Thursday 29 September 2016

Can Bangladeshi suppliers progress and achieve economic upgrading when promised contracts, but never given?

By Samia Hoque, Noemi Sinkovics and Rudolf Sinkovics
Image by anankkml.

In a recent article published in the European Journal of International Management, the authors explore the effects of international outsourcing without legally binding contracts on knowledge transfer and upgrading of suppliers.

This paper is written in the context of a special form of international outsourcing relationship in which suppliers in the Bangladeshi garment industry make recurrent discrete transactions with the same buyers over a long period of time without the existence of any original legally binding written agreement. In this study, we find that the suppliers firms only had access to buyers’ explicit knowledge that they needed to smoothly perform the production function such as, design instructions and published quality and labour standards. The absence of legal contract seems to have discouraged the buyers to share their core knowledge and thus reduce unintended spill-overs to a minimum level.

Nevertheless, the supplier firms had to develop relevant technological and marketing knowledge to maintain economic and other performance-oriented dimensions, which was a precursor to continue the relationship with the buyers and survive in the business. The suppliers had acquired a part of this knowledge from their firm-level experiences of managing buyers’ repetitive purchases. They had also used a range of external sources to acquire technological knowledge, such as, attending training by trade associations, hiring external consultants, recruiting experienced workers and following competitors. Social networks, personal overseas visits, existing buyers’ references, web sources and trade association meeting had been the major sources of information on new buyers. Nevertheless, with their limited resources, the suppliers could only access information-oriented or publicly available explicit knowledge, which only enabled them to improve technocratic or output-oriented dimensions of process upgrading rather than in labour/skill-oriented ones.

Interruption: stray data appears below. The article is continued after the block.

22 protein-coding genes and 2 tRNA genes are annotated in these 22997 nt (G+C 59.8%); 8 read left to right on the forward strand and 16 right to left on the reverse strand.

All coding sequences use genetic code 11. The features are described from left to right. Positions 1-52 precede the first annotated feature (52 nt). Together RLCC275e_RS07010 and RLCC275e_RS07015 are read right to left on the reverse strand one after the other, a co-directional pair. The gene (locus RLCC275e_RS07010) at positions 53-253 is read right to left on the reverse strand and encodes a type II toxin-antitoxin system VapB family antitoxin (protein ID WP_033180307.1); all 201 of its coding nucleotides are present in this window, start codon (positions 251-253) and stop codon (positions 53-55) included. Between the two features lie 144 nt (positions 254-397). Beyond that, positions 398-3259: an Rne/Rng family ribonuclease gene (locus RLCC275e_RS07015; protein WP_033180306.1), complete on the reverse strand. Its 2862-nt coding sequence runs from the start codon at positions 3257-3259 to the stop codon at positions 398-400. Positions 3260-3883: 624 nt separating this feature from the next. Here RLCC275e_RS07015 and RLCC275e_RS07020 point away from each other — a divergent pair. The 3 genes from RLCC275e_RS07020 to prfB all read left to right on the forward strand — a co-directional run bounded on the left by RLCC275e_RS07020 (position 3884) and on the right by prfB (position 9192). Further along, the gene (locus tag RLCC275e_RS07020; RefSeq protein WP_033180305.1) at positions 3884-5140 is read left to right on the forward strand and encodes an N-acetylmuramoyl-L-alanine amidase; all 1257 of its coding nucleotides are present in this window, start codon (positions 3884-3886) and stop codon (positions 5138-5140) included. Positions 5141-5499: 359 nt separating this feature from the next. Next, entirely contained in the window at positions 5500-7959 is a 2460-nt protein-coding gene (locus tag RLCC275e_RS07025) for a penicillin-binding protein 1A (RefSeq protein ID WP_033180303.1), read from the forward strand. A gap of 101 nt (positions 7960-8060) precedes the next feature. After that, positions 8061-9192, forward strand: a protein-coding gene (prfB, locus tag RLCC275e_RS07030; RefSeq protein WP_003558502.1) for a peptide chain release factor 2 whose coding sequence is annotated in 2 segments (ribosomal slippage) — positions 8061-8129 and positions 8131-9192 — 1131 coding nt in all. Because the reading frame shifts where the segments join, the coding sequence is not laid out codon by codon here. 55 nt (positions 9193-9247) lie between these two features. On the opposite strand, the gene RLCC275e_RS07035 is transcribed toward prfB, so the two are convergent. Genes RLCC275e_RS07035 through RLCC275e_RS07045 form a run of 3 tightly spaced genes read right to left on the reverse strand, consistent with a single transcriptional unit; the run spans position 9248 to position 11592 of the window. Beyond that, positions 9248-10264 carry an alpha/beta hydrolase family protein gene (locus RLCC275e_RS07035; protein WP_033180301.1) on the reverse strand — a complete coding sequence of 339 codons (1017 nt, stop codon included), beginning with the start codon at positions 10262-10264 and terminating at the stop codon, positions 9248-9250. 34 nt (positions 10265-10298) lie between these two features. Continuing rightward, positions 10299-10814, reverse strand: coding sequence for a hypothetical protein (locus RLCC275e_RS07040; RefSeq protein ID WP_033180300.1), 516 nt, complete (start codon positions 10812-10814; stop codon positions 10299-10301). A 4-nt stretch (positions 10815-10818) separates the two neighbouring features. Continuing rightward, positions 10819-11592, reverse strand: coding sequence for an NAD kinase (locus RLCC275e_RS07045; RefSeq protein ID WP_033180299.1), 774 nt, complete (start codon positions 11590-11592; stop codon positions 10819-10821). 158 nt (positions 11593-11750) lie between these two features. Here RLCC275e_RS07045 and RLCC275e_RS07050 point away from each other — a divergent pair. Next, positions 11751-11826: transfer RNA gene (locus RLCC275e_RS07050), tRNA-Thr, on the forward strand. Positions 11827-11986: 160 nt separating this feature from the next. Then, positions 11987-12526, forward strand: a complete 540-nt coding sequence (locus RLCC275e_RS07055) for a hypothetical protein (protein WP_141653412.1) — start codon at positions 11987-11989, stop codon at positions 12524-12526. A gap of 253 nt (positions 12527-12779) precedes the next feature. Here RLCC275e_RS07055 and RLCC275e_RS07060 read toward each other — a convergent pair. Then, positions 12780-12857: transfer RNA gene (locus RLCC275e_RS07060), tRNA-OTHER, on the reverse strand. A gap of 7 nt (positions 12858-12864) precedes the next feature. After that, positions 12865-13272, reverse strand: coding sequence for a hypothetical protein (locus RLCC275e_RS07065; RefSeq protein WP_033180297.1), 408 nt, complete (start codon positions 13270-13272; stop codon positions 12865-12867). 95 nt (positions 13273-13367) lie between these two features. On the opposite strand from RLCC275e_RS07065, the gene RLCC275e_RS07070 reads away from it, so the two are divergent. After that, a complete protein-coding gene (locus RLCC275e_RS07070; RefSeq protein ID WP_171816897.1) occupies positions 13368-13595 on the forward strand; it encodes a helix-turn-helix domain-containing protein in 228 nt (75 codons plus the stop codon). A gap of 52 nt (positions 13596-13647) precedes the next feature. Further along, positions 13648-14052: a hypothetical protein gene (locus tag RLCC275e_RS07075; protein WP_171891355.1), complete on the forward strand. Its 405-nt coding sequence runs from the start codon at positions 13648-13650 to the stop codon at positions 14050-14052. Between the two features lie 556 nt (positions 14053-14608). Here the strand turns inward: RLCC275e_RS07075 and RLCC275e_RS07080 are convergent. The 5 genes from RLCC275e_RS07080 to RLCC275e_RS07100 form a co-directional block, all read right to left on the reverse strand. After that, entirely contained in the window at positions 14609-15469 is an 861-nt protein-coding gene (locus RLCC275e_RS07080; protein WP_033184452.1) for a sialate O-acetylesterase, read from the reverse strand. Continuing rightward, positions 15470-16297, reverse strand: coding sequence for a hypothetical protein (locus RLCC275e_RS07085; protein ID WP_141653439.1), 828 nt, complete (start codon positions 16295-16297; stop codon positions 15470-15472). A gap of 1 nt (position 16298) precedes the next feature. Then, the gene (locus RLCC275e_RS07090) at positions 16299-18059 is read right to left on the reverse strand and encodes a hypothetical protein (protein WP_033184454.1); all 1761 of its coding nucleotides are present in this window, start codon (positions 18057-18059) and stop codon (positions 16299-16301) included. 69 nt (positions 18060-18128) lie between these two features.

The paper highlights that the absence of a legally binding contract enhances the level of uncertainty in buyer-supplier relationship, which in turn limits the possibility of tacit knowledge transfer from buyers to their suppliers. This lack of access, thereof, restrains the likelihood of economic upgrading of higher level by the suppliers. This clearly reinforces the need for legal commitment from buyers’ end in order to stimulate supplier upgrading. The government of Bangladesh can play an important role in pressurising buyers to make legally enforceable contract in order to enhance the level of certainty in buyer-supplier relationship.

For the full paper, see:
Hoque, Samia Ferdous, Noemi Sinkovics, and Rudolf R. Sinkovics (2016), "Supplier strategies to compensate for knowledge asymmetries in buyer-supplier relationships: Implications for economic upgrading," European Journal of International Management, 10 (3), 254-283. (DOI: 10.1504/EJIM.2016.076292)

More details can be found on: Slideshare and Kudos

Wednesday 21 September 2016

Sharing perspectives on labour standards and labour laws in rising powers